Another female name of Swedish origin, Linnea actually comes from a family name Linnaeus, which also connects to “Lind”, a kind of lime tree in Sweden. In Sweden, the name was the 7th most popular female name in 2008, and the most popular title in the same year for Norway. 

7. Andreas

Switching over to common Scandinavian names for boys, the title “Andreas” comes from Scandinavia, and some of the earliest versions of it link to an ancient runestone from the 12th century. Most people say that the name simply means “man” or “male”. 

8. Niklas

Probably one of the more inspiring Swedish names available right now, Niklas was a popular boy’s name in the 70’s and 80’s, which translates to “Victory of the people”. This Swedish name has a lot of popular alternative spellings and is very similar to “Nicolas” for people in other parts of the world.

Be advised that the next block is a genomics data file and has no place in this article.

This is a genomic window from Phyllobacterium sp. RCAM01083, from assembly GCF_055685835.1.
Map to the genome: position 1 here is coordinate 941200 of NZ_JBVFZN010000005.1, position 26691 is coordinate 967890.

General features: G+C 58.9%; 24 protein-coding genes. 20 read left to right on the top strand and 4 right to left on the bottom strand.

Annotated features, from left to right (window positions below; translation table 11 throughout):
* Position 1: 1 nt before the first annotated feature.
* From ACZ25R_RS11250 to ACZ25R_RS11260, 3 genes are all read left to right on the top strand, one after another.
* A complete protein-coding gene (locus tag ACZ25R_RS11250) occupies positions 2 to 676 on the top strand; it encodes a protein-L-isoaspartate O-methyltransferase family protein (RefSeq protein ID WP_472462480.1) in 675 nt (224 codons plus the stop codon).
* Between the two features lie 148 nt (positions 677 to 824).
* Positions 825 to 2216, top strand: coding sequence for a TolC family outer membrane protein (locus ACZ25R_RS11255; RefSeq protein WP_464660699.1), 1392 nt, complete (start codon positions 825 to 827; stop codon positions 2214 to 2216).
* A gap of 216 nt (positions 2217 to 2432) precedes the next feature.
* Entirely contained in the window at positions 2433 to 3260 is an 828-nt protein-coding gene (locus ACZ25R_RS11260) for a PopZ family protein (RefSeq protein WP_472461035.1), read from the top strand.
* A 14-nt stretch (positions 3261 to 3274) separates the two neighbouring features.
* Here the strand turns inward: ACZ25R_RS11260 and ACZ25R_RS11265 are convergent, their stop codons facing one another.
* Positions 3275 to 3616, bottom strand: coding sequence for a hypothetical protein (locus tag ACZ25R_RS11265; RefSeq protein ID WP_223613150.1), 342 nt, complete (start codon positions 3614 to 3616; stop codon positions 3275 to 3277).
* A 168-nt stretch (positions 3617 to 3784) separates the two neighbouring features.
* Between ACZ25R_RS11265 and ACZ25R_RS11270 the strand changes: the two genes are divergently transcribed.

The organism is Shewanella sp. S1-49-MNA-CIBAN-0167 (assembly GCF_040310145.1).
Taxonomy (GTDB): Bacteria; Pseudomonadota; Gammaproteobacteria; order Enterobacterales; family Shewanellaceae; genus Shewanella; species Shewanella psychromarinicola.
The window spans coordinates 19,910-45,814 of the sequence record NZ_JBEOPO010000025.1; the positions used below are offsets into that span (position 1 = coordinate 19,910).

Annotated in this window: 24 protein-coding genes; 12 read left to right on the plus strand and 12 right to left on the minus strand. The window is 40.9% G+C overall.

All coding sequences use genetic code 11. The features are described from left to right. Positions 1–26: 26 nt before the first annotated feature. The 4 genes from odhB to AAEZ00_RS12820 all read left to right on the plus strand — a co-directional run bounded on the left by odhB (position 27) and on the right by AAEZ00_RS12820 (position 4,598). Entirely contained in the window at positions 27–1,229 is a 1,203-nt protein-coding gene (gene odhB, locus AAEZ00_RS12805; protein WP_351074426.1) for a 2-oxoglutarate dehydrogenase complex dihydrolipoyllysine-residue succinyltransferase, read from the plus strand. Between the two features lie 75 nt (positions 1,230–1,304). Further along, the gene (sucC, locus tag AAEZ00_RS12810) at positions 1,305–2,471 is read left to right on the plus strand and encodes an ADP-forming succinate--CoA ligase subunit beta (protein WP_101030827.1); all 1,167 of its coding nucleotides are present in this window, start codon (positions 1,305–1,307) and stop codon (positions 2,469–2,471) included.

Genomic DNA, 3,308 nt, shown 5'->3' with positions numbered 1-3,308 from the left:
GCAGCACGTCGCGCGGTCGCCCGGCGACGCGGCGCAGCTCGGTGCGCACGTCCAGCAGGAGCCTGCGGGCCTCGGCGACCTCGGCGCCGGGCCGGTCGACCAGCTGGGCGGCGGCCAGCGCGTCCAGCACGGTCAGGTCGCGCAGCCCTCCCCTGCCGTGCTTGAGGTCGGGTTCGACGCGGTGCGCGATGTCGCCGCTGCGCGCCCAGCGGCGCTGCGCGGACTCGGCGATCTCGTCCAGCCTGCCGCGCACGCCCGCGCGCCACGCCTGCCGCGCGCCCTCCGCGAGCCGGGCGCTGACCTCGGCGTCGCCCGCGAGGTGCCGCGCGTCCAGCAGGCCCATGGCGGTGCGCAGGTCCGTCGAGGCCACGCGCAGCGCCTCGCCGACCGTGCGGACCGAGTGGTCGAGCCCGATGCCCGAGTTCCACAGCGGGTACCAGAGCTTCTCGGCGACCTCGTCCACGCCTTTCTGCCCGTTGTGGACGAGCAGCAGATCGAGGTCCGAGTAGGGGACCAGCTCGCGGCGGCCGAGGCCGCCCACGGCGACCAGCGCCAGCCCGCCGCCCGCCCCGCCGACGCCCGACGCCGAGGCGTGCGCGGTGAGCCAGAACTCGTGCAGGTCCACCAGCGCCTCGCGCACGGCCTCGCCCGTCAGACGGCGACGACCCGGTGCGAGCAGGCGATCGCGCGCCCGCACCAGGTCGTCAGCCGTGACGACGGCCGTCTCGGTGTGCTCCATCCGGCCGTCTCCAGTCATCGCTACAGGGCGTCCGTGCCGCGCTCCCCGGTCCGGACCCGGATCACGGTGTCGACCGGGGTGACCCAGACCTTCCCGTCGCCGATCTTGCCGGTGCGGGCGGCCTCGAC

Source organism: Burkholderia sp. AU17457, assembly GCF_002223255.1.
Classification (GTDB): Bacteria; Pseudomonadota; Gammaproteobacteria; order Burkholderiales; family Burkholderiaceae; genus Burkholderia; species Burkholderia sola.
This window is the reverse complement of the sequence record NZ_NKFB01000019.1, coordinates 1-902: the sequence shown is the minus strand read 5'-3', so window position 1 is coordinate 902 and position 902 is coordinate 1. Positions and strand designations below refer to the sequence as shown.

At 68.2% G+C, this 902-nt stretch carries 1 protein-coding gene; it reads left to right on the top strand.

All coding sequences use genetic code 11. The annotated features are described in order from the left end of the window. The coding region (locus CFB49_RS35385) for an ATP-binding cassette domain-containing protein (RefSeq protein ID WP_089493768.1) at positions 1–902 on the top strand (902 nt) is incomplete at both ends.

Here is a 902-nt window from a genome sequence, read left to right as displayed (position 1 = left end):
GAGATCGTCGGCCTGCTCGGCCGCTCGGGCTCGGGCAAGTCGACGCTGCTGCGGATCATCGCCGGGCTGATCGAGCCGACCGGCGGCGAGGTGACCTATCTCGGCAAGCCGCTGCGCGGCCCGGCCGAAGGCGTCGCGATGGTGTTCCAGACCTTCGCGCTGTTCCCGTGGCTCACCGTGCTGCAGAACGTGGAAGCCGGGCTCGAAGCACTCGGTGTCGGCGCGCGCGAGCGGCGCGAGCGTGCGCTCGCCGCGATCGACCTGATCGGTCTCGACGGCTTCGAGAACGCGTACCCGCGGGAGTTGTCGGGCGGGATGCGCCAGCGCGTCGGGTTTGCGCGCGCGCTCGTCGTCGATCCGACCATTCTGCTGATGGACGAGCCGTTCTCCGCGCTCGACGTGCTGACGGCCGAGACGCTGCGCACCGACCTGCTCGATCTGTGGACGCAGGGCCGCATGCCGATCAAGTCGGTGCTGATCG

9. Sören

Sören has both Danish, Norwegian and Swedish backgrounds, making it an excellent choice for people all across Scandinavia. This male name is often linked to the title “Severus” which usually means Stern. If you’re looking for a name that’s all seriousness, this could be the title for you. 

10. Ulf

Ulf is a masculine name that’s very common in regions all across Scandinavia, including Sweden. This stereotypical Swedish names has roots in Old Norse, and translates to “Wolf” (”Ulv”). One of the oldest known records of this name being used comes from the 11th century. 

11. Gustav

Popular when spent both with a V and an F, Gustav is a Swedish male name that experts say comes from the ancient days of Sweden. 

A common choice across various Scandinavian countries and Norse regions, Gustav means the “Staff of the gods”, which makes it a very powerful title for a young man. 

12. Linus

Linus is pronounced as “Line-us” in English, but it’s more commonly spoken as “Leen-os” in Swedish and other Scandinavian languages. This fantastic boy’s name usually means “Flax”, which is why it would be a popular choice for men with blond or light-colored hair.